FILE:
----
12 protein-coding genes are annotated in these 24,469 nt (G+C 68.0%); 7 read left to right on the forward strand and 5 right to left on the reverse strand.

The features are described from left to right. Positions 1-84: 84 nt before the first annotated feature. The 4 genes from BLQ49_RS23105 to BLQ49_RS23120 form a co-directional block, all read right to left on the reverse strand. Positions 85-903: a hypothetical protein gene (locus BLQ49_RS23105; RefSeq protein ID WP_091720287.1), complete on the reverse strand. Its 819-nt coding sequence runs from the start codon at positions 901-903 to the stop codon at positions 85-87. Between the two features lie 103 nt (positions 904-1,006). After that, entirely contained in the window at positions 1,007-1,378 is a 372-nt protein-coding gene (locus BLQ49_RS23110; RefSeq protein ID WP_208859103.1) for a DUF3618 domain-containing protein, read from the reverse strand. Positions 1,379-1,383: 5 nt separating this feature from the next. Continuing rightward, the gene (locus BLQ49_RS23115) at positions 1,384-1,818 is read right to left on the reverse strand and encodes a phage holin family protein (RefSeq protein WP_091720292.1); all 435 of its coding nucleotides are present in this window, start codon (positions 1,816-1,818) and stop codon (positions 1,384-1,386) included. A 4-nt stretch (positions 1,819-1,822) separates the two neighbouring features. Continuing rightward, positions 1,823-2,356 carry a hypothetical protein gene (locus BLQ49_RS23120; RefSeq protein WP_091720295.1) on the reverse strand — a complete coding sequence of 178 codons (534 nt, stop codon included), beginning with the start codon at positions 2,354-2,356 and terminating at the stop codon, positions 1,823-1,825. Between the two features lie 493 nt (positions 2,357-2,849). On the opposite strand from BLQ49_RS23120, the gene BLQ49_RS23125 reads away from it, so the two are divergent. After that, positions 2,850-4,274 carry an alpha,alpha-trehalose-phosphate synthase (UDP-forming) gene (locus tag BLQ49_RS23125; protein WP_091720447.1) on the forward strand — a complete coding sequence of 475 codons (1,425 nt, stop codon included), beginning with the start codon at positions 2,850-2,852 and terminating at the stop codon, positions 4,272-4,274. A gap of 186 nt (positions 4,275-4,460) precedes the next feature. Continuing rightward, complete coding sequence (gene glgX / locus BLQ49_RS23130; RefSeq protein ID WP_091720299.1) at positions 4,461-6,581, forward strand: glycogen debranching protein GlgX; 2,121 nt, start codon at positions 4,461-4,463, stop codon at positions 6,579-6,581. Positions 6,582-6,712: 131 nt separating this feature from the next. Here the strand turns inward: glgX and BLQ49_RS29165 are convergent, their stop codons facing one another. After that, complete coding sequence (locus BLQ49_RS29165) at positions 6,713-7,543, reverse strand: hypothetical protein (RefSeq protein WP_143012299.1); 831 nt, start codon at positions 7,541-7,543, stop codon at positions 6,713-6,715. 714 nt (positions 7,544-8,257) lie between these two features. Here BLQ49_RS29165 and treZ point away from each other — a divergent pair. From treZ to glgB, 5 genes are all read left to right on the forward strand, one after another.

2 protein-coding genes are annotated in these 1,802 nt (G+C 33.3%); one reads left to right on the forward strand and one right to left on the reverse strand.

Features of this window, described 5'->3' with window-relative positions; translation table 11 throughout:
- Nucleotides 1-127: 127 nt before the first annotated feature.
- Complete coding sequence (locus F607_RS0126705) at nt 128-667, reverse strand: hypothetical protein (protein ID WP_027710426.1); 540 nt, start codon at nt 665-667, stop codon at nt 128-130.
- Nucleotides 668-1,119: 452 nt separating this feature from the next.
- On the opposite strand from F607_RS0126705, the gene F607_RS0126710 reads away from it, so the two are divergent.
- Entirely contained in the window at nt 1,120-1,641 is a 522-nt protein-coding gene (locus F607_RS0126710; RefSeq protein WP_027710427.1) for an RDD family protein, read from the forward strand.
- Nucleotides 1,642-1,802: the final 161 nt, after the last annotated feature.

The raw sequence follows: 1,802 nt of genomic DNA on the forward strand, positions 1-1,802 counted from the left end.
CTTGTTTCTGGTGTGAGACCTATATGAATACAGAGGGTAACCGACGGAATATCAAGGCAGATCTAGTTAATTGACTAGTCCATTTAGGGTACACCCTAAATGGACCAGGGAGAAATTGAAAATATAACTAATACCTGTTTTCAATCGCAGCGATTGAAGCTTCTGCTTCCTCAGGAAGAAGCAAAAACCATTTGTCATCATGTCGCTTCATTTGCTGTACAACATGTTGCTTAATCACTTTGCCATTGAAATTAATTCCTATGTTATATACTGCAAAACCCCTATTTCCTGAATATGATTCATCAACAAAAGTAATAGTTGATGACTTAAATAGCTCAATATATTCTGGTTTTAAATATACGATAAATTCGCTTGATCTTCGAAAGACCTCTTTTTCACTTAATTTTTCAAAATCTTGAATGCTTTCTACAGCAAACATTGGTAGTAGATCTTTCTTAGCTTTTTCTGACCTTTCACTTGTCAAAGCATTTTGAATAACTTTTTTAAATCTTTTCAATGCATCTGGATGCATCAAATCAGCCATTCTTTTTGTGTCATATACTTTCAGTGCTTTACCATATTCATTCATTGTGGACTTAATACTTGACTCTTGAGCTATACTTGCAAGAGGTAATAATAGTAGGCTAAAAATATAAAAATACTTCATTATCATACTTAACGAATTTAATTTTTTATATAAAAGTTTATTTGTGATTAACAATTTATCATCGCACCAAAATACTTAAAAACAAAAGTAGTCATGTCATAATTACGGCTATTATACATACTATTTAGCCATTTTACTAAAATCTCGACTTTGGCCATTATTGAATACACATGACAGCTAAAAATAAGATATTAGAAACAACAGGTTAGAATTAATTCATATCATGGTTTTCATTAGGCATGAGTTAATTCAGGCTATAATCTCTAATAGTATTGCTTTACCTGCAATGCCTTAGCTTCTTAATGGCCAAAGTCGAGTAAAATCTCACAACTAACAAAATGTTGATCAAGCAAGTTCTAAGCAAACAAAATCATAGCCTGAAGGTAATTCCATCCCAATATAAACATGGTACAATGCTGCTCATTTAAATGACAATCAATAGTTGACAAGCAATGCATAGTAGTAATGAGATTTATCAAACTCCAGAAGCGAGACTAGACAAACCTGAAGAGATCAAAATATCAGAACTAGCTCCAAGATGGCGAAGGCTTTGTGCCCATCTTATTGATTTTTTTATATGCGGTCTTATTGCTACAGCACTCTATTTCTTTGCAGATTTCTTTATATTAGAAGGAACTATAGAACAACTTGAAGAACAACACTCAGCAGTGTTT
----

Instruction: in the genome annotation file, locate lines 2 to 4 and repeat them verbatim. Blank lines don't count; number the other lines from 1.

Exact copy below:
The features are described from left to right. Positions 1-84: 84 nt before the first annotated feature. The 4 genes from BLQ49_RS23105 to BLQ49_RS23120 form a co-directional block, all read right to left on the reverse strand. Positions 85-903: a hypothetical protein gene (locus BLQ49_RS23105; RefSeq protein ID WP_091720287.1), complete on the reverse strand. Its 819-nt coding sequence runs from the start codon at positions 901-903 to the stop codon at positions 85-87. Between the two features lie 103 nt (positions 904-1,006). After that, entirely contained in the window at positions 1,007-1,378 is a 372-nt protein-coding gene (locus BLQ49_RS23110; RefSeq protein ID WP_208859103.1) for a DUF3618 domain-containing protein, read from the reverse strand. Positions 1,379-1,383: 5 nt separating this feature from the next. Continuing rightward, the gene (locus BLQ49_RS23115) at positions 1,384-1,818 is read right to left on the reverse strand and encodes a phage holin family protein (RefSeq protein WP_091720292.1); all 435 of its coding nucleotides are present in this window, start codon (positions 1,816-1,818) and stop codon (positions 1,384-1,386) included. A 4-nt stretch (positions 1,819-1,822) separates the two neighbouring features. Continuing rightward, positions 1,823-2,356 carry a hypothetical protein gene (locus BLQ49_RS23120; RefSeq protein WP_091720295.1) on the reverse strand — a complete coding sequence of 178 codons (534 nt, stop codon included), beginning with the start codon at positions 2,354-2,356 and terminating at the stop codon, positions 1,823-1,825. Between the two features lie 493 nt (positions 2,357-2,849). On the opposite strand from BLQ49_RS23120, the gene BLQ49_RS23125 reads away from it, so the two are divergent. After that, positions 2,850-4,274 carry an alpha,alpha-trehalose-phosphate synthase (UDP-forming) gene (locus tag BLQ49_RS23125; protein WP_091720447.1) on the forward strand — a complete coding sequence of 475 codons (1,425 nt, stop codon included), beginning with the start codon at positions 2,850-2,852 and terminating at the stop codon, positions 4,272-4,274. A gap of 186 nt (positions 4,275-4,460) precedes the next feature. Continuing rightward, complete coding sequence (gene glgX / locus BLQ49_RS23130; RefSeq protein ID WP_091720299.1) at positions 4,461-6,581, forward strand: glycogen debranching protein GlgX; 2,121 nt, start codon at positions 4,461-4,463, stop codon at positions 6,579-6,581. Positions 6,582-6,712: 131 nt separating this feature from the next. Here the strand turns inward: glgX and BLQ49_RS29165 are convergent, their stop codons facing one another. After that, complete coding sequence (locus BLQ49_RS29165) at positions 6,713-7,543, reverse strand: hypothetical protein (RefSeq protein WP_143012299.1); 831 nt, start codon at positions 7,541-7,543, stop codon at positions 6,713-6,715. 714 nt (positions 7,544-8,257) lie between these two features. Here BLQ49_RS29165 and treZ point away from each other — a divergent pair. From treZ to glgB, 5 genes are all read left to right on the forward strand, one after another.

2 protein-coding genes are annotated in these 1,802 nt (G+C 33.3%); one reads left to right on the forward strand and one right to left on the reverse strand.

Features of this window, described 5'->3' with window-relative positions; translation table 11 throughout: